The Eye Of The Beholder : Do Biological Invasions Impact Ecosystems On A Functional Level?

1782 Words Dec 30th, 2014 8 Pages
In the eye of the beholder: Do biological invasions impact ecosystems on a functional level? Biological invasions are generally considered an environmental threat, out competing native species and increasing community homogenisation. Importantly though, invasive species also alter ecosystems, yet little research has focused on whether invasions are a threat to their functioning or services. This encompasses two main debates: determining whether invasive species alter ecosystem functioning and, if they do, whether these impacts are positive or negative. After reviewing current literature in an effort to resolve this controversy, it seems that in most cases, non-native species do alter ecosystem functioning. However, whether this change had a net benefit or cost to the environment seemed to depend on the conservation or scientific perspective. An invasive species that intensifies a functional role in a community may enhance services we rely on, but lead to further loss of native species, causing a negative conservation impact. To effectively manage invasive species, there is a real need for more data on how biological invasions will impact ecosystem functioning, for a variety of essential processes.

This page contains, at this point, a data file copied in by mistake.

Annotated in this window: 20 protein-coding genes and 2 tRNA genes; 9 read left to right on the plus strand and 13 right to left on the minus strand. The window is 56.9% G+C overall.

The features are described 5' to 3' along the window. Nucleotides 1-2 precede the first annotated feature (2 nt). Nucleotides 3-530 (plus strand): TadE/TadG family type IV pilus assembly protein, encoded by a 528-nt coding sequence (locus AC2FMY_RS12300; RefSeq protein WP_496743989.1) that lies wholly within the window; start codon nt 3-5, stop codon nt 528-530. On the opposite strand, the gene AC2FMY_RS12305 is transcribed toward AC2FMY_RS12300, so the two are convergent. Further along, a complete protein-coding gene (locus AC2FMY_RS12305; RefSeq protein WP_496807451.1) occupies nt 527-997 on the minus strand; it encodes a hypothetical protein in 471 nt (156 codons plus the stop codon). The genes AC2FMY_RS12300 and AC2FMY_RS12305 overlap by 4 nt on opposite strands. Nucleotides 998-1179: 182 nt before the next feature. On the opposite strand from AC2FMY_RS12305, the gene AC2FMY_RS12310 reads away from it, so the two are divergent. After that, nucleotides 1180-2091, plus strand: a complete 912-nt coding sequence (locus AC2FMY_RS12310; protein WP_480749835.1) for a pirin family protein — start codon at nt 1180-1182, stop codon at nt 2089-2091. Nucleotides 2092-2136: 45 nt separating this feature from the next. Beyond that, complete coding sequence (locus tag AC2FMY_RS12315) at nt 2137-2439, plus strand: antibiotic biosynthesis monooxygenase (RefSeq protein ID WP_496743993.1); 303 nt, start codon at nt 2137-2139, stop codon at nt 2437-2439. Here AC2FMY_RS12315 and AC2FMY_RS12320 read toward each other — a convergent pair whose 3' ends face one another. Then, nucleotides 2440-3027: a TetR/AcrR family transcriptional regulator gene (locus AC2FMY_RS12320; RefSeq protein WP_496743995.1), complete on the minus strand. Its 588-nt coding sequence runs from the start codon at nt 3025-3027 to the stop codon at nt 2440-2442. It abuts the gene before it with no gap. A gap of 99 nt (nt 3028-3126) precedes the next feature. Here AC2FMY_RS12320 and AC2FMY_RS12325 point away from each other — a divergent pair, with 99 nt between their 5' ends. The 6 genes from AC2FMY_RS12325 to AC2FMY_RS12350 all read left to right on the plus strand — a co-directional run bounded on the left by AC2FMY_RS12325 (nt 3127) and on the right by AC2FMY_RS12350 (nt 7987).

A novel ecosystem occurs when species are found in previously unseen combinations1, often through the addition of non-natives; from alien species, introduced through human actions, to invasive species, alien species able to sustain populations over several life cycles2. By 2006,…

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